He noted of the Special Rapporteur’s fourth report on “Provisional application of treaties” that there was a close link between the Vienna Convention and that issue.  Awaiting the next report, he stressed the importance to the commentaries and observations, adding that they should be reflected by the Special Rapporteur in his document.

ELENA MELIKBEKYAN (Russian Federation), speaking on “Immunity of State officials from foreign criminal jurisdiction”, noted that the document had not been translated into all working languages, adding that she hoped that it did not set a precedent for future years.  The topic had become more politically charged in the current atmosphere and the Commission must proceed carefully.  The work the Commission had undertaken concerned the progressive development of international law in the field.  That was a trend, she said, that she could not support, as the Special Rapporteur had not been able to demonstrate the existence of such a norm.  The goal of putting an end to impunity should not become an instrument to manipulate international norms of law.  Immunity did not preclude accountability and was not the same as impunity, she emphasized, expressing the hope that the Commission would follow established working procedures.

Addressing “Provisional application of treaties”, she stressed the practical importance of the topic.  It was also important to take into account that the provisional application of treaties gave rise to legal consequences.  Drawing attention to article 19 of the Vienna Convention which provided for the possibility for entering reservations at the time of signing an international treaty, she said that the majority of the guidelines put forward by the Commission were of a general nature and added little specificity to the existing regime.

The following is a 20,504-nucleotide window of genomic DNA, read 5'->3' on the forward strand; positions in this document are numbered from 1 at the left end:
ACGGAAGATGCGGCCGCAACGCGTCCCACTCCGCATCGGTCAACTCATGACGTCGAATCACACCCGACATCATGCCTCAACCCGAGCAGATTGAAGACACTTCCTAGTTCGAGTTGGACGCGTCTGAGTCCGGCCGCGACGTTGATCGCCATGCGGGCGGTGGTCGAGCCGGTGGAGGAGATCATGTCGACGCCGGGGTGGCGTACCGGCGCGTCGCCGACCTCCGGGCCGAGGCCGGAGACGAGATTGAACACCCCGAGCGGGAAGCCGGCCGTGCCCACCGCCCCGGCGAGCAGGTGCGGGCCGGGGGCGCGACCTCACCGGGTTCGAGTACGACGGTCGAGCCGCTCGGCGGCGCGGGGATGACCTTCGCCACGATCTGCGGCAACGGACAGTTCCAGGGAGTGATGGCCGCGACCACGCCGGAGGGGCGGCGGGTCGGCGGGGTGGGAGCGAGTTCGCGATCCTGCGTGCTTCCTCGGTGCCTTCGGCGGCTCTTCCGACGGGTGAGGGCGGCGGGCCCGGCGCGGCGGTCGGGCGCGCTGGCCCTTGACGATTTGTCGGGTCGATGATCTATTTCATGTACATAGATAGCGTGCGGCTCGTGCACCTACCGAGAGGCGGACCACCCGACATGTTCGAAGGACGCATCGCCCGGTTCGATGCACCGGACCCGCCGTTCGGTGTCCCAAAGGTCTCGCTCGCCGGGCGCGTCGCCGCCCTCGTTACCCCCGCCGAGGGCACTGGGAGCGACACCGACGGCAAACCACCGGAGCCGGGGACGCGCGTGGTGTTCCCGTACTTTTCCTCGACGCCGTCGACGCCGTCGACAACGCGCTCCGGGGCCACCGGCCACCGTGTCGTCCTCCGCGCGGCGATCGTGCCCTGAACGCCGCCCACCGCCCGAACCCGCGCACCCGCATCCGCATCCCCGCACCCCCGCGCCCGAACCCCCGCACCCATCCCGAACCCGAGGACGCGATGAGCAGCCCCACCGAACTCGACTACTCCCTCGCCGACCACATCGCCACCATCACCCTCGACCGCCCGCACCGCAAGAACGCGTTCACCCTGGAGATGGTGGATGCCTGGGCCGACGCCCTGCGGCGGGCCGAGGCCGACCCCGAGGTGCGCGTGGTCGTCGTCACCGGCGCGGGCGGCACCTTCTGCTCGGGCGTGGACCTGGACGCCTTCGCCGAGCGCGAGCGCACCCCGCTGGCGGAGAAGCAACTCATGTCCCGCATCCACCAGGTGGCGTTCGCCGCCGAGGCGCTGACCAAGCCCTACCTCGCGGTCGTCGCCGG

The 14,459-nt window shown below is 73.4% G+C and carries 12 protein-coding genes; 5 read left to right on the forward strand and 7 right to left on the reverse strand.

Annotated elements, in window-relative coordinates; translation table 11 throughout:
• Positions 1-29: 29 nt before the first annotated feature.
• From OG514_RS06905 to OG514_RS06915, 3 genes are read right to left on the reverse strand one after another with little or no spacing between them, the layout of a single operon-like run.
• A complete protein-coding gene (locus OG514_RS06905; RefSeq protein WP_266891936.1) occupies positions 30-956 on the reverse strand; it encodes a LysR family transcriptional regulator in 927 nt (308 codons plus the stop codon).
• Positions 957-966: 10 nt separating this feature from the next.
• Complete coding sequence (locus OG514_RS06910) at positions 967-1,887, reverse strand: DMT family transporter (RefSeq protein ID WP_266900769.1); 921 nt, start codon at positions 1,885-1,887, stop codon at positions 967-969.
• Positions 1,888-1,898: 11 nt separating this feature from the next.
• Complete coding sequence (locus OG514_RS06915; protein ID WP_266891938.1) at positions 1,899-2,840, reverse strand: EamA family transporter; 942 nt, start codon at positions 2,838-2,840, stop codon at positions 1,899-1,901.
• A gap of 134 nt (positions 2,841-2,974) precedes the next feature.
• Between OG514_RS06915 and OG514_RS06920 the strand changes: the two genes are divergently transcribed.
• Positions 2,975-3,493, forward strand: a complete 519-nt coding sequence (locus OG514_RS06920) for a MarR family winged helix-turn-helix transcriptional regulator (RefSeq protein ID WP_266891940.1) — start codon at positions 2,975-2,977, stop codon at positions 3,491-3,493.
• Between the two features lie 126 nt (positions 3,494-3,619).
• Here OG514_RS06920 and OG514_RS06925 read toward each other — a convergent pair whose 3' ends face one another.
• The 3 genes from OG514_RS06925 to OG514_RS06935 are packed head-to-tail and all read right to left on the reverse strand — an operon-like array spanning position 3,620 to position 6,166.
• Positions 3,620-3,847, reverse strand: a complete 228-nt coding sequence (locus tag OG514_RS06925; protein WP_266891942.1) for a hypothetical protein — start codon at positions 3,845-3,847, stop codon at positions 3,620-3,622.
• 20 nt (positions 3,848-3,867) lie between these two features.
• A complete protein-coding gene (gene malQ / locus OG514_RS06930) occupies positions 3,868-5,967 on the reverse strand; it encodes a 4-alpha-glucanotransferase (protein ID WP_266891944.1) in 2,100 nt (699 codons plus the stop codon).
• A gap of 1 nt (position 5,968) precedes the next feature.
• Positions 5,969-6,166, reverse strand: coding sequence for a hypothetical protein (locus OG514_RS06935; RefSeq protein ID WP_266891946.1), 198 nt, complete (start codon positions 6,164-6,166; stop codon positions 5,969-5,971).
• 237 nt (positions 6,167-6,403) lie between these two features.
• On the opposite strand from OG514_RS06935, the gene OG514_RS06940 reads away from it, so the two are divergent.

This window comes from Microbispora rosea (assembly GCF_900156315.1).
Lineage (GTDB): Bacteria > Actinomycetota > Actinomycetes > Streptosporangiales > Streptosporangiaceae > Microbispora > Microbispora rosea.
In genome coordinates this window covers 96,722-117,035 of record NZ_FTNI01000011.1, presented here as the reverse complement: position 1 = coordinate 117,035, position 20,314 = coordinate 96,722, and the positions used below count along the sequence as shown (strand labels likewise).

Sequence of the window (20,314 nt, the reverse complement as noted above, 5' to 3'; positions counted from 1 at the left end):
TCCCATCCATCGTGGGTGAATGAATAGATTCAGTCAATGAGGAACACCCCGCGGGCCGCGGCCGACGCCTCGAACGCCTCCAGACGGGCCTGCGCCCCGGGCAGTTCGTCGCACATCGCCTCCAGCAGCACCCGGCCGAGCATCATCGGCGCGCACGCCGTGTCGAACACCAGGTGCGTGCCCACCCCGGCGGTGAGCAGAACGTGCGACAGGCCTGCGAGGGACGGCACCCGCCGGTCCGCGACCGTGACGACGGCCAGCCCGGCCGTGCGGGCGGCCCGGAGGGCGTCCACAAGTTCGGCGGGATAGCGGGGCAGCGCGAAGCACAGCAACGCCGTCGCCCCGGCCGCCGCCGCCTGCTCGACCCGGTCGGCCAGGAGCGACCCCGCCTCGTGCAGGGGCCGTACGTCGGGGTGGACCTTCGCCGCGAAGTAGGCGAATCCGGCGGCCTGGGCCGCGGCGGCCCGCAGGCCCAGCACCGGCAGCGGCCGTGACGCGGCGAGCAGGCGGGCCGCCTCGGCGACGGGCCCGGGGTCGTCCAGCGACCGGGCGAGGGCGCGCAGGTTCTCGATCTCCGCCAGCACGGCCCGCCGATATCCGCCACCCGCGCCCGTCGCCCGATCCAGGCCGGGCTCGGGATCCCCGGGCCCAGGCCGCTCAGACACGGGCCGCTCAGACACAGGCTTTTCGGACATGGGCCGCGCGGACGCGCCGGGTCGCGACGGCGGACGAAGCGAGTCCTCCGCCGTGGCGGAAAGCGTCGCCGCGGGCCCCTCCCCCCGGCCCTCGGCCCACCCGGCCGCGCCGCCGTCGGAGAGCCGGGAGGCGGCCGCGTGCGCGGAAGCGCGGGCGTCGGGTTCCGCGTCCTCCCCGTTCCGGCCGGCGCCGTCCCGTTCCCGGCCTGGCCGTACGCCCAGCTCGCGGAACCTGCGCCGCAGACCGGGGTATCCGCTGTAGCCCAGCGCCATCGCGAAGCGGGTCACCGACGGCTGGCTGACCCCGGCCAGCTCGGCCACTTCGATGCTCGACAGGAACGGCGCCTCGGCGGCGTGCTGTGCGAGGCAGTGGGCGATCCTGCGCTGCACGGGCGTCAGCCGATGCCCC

YOUSSEF HITTI (Lebanon), addressing the draft principles on “Protection of the environment in relation to armed conflicts”, said that he valued the inclusion of those that related to the remnants of war and the remnants of war at sea.  On draft principle 15, which dealt with post‑armed conflict environmental assessments and remedial measures, it could have been drafted in a more prescriptive manner. As well, the issue of remedial measures should have been treated as a stand‑alone subprinciple.  On draft principle 17 on the remnants of war at sea, he said he favoured the original proposal from the Special Rapporteur to include public health or the safety of seafarers.  He also noted he would have seen merits in including the human dimension of the environmental impact of armed conflicts, as it fell within the scope of the topic as environmental degradation had a direct impact on population.

STEFAN RACOVITA (Romania) said he could not stress enough the importance of the Commission’s consideration on “Protection of the environment in relation to armed conflicts”.  Indigenous people were dependent on the environment of the territories they inhabited and damage during armed conflict had direct consequences on all people who depended on that territory.  He noted that the Commission might want to consider a more general statement aimed at the protection of people who had a close connection to the environment.

Turning to “Immunity of State officials from foreign criminal jurisdiction” he said that the Commission should primarily focus on the codification of the norms of international law, including the aspects of limitations and exceptions.  A distinction should be made in respect to immunity ratione personae and immunity ratione materiae for the purpose of the exercise of foreign criminal jurisdiction; immunity ratione personae was a procedural bar to jurisdiction that could not conflict with substantive rules of international law.  There was merit in identifying the acts which, even if performed in an official capacity, could not fall within the immunity ratione materiae and could be prosecuted under foreign criminal jurisdiction once the immunity ratione personae had ceased.